Sunday, October 25, 2009

Brain-Based Learning: Introduction

My next educational theory in application (to my children) is brain based learning.

Funderstanding (a really neat website) defines brain-based learning:

This learning theory is based on the structure and function of the brain. As long as the brain is not prohibited from fulfilling its normal processes, learning will occur.

The key is that the brain isn't prohibited from fulfilling normal processes. Normal processes include breathing, sleeping, having adequate nutrition, and having general health. (How hard is it to think about school if you have a fever or are vomiting?) 

In my experience, this is the newest of all theories. I did not study it as an undergrad (I graduated in 2001) but did as a grad student (I graduated in 2008). It is so simple and true. 

I think that the cliche "an apple a day" and "you are what you eat" apply to this theory. When students eat junk for breakfast and then heavy, fried starches for lunch, they struggle to think properly. Constipated and thirsty students can't think about math equations or verbals. Sick children without access to health care will struggle. As young children learn so much, so quickly, this theory is why I advocate breastfeeding.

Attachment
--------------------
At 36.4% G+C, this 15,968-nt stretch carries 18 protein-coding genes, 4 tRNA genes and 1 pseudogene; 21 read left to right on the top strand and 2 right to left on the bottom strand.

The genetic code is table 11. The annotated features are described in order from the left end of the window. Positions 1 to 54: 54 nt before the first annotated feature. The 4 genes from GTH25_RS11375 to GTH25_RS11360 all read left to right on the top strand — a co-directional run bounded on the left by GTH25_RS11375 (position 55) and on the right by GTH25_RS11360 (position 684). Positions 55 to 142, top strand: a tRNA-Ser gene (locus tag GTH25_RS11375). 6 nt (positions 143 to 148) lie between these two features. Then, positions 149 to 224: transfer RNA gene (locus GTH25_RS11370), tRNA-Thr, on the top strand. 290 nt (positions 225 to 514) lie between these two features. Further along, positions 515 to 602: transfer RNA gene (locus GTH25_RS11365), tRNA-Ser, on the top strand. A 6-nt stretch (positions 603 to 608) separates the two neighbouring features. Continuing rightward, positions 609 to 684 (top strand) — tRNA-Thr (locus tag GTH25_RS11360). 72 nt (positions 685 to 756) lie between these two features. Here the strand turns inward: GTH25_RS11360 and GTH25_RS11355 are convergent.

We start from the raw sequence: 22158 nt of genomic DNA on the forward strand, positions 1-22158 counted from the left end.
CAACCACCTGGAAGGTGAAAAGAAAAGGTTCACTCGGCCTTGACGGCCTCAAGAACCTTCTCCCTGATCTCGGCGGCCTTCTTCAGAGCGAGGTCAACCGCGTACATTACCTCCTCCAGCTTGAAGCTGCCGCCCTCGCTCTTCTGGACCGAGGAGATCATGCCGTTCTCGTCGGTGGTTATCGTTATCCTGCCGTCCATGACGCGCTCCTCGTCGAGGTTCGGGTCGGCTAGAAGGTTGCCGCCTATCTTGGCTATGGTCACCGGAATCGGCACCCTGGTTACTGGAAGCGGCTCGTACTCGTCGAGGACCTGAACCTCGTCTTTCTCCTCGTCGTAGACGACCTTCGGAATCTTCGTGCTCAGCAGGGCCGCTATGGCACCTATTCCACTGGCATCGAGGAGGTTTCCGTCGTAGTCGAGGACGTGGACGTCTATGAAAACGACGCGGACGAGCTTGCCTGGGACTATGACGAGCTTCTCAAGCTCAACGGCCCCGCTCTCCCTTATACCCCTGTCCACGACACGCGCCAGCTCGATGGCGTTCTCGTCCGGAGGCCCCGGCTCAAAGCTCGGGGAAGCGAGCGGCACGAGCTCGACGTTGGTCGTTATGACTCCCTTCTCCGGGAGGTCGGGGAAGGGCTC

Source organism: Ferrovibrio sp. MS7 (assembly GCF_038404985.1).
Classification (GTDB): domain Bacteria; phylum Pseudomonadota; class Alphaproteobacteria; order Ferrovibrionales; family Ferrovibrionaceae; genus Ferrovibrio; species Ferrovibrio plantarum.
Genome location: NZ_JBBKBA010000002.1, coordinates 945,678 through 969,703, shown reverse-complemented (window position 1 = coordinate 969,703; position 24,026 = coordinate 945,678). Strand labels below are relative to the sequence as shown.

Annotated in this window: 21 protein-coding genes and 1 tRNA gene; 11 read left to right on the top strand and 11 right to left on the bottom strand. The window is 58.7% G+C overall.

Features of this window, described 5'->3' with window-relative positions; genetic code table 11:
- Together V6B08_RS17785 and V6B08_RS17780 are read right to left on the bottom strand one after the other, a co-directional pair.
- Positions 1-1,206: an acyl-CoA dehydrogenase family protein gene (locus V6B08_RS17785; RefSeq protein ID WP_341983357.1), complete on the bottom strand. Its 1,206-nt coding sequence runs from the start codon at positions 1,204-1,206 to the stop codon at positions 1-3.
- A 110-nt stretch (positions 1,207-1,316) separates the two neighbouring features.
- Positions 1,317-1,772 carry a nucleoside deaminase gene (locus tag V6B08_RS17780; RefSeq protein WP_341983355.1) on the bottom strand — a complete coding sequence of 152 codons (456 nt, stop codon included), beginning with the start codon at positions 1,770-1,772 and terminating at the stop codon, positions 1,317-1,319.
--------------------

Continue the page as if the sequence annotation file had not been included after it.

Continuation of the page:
So... this is the start of brain-based learning. As I continue my SAHM life, I will apply brain-based learning to my children (just like I used to do with my students).

Wednesday, October 21, 2009

This Sickness

Everybody has this nastiness that the news warned the public about months ago. Ty became sick last Thursday and since this is Wednesday, we have to be done with this.

I am ready for health to return, to be able to leave the house, to stop washing bedding and my raw hands. This sickness though, has made another sickness surface, again. 

Ty always has bad ear infections and was taking medicine that made him sicker, so I called the doctor's office that he went to on Monday. I called and a receptionist told me the office didn't open until 9. At 9:04 I called. The last time I looked at the clock, it was 9:21. I'm still on hold, waiting, and thinking.

This health care debate/reform/debacle is really hitting me. Here's why: when I decided to stay home, my husband got insurance. This insurance is fine, but we had to switch doctors and hospitals. As a creature of habit, I'm suffering.